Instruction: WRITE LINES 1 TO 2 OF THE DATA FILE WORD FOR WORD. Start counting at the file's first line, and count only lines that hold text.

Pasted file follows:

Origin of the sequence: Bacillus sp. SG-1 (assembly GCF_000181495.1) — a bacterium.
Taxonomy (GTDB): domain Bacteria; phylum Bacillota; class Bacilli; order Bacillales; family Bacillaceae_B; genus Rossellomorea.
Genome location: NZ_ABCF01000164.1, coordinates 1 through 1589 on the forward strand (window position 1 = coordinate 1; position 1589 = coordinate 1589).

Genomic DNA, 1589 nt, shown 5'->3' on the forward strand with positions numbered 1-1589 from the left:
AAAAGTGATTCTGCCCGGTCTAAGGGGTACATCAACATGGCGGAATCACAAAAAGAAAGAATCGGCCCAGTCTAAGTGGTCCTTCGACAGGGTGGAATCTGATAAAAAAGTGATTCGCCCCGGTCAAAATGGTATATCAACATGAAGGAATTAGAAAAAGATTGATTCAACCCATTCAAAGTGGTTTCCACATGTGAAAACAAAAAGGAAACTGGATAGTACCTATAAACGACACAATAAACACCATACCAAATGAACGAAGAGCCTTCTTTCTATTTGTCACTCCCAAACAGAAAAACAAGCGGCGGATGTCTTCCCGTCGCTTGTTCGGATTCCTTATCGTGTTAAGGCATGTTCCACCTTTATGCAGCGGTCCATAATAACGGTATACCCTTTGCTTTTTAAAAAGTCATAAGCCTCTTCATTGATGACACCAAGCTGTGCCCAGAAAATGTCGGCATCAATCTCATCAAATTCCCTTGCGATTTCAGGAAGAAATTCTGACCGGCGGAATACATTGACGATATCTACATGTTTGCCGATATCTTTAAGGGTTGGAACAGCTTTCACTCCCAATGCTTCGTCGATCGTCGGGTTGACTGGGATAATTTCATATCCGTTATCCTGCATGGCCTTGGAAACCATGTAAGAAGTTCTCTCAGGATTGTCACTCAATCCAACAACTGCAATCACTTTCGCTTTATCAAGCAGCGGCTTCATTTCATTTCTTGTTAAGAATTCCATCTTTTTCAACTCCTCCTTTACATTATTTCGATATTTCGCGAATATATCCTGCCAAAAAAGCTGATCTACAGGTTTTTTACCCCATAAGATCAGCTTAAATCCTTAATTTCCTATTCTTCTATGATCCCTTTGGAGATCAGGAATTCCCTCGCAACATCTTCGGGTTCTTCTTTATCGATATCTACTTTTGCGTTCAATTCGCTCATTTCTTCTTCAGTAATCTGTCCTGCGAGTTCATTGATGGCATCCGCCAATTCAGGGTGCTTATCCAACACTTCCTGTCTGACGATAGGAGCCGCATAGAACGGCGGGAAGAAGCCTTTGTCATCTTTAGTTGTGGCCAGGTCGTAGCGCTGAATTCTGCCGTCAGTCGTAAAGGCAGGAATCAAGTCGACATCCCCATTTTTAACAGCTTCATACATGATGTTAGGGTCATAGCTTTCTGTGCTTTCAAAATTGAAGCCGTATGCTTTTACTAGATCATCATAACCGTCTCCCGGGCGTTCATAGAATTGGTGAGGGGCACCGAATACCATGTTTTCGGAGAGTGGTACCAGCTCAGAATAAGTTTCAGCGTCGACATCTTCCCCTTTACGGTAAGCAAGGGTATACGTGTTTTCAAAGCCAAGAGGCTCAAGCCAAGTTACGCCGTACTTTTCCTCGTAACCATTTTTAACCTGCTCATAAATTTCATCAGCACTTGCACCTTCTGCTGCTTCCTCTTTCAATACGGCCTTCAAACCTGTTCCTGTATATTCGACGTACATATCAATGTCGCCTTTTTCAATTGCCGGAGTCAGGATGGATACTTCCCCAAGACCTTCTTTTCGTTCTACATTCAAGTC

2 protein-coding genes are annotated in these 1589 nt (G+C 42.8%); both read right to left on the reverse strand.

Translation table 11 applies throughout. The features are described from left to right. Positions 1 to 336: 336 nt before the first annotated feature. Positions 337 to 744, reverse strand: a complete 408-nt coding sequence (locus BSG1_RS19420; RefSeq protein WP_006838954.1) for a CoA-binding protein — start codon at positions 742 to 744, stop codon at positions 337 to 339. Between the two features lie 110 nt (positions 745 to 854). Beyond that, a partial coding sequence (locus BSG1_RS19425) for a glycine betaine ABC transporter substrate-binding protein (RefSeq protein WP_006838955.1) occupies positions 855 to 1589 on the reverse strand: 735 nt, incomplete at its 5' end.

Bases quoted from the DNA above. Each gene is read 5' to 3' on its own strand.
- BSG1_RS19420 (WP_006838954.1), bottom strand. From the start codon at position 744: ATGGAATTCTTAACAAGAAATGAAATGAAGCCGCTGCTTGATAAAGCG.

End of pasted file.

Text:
Origin of the sequence: Bacillus sp. SG-1 (assembly GCF_000181495.1) — a bacterium.
Taxonomy (GTDB): domain Bacteria; phylum Bacillota; class Bacilli; order Bacillales; family Bacillaceae_B; genus Rossellomorea.